Predicting new venture survival and growth: Does the fog lift?

Alex Coad, Julian S. Frankish, Richard G. Roberts, David J. Storey

Research output: Contribution to journalArticle

20 Citations (Scopus)

Abstract

This paper investigates whether new venture performance becomes easier to predict as the venture ages: does the fog lift? To address this question we primarily draw upon a theoretical framework, initially formulated in a managerial context by Levinthal (Adm Sci Q 36(3):397–420, 1991) that sees new venture sales as a random walk but survival being determined by the stock of available resources (proxied by size). We derive theoretical predictions that are tested with a 10-year cohort of 6579 UK new ventures in the UK. We observe that our ability to predict firm growth deteriorates in the years after entry—in terms of the selection environment, the ‘fog’ seems to thicken. However, our survival predictions improve with time—implying that the ‘fog’ does lift.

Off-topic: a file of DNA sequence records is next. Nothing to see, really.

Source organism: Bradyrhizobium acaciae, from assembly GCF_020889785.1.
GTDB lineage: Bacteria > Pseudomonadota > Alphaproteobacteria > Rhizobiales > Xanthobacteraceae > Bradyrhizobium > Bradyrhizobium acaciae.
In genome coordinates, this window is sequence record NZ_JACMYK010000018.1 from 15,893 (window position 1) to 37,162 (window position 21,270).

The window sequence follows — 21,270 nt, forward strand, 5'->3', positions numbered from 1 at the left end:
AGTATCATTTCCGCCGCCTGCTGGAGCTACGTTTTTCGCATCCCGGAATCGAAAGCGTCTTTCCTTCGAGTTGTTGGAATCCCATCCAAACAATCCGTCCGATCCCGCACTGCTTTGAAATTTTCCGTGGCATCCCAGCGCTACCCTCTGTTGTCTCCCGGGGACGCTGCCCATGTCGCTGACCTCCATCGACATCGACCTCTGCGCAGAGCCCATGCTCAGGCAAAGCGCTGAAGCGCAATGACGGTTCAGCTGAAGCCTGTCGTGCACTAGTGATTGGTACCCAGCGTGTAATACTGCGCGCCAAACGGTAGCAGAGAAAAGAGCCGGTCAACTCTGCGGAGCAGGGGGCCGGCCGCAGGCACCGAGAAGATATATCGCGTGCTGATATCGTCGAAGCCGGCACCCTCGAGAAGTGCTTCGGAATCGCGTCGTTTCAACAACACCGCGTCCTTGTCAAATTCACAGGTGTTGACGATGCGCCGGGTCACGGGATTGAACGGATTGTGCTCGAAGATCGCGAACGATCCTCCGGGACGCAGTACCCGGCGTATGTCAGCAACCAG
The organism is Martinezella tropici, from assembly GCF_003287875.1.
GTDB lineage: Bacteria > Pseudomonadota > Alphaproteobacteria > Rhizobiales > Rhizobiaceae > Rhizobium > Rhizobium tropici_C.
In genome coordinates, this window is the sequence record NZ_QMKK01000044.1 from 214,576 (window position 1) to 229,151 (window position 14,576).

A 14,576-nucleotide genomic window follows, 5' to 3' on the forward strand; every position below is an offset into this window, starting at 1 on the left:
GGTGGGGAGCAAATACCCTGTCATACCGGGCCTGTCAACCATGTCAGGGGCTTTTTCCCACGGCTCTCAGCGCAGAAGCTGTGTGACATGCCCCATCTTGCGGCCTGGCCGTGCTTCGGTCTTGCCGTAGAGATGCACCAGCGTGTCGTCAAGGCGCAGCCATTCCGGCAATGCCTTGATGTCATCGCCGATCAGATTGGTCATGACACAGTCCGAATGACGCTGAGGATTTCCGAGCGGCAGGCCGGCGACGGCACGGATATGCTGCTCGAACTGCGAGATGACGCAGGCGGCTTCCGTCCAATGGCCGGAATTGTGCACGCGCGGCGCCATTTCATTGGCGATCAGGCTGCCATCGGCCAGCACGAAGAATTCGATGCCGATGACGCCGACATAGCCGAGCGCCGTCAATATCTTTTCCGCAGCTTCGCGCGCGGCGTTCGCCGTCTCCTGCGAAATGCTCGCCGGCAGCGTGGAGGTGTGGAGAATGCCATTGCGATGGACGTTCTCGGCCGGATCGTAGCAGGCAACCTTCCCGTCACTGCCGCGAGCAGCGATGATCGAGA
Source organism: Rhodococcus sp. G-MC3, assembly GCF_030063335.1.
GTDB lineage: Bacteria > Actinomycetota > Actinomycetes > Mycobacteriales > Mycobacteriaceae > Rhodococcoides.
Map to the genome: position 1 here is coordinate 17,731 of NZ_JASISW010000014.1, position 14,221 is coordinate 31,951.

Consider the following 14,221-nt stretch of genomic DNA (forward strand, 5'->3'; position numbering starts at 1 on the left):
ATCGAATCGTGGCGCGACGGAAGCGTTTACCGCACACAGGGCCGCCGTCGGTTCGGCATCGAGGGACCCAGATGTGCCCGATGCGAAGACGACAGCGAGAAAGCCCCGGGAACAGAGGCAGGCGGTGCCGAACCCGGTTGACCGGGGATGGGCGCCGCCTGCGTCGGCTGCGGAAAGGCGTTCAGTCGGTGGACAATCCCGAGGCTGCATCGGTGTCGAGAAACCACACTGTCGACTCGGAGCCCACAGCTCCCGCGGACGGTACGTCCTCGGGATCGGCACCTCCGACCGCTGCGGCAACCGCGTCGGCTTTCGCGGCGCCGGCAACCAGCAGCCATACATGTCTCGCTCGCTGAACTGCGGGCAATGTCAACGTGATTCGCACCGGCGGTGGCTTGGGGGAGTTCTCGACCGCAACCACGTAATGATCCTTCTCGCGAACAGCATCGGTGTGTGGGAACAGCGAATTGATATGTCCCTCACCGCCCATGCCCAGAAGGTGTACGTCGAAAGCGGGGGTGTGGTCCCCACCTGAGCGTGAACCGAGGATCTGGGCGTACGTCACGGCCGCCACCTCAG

Original languageEnglish
Pages (from-to)217-241
Number of pages25
JournalSmall Business Economics
Volume47
Issue number1
DOIs
Publication statusPublished - 2016 Jun 1
Externally publishedYes

Keywords

  • Coefficient of determination
  • Entrepreneurship
  • Firm growth
  • Gambler’s Ruin theory
  • Selection environment
  • Survival analysis

ASJC Scopus subject areas

  • Business, Management and Accounting(all)
  • Economics and Econometrics

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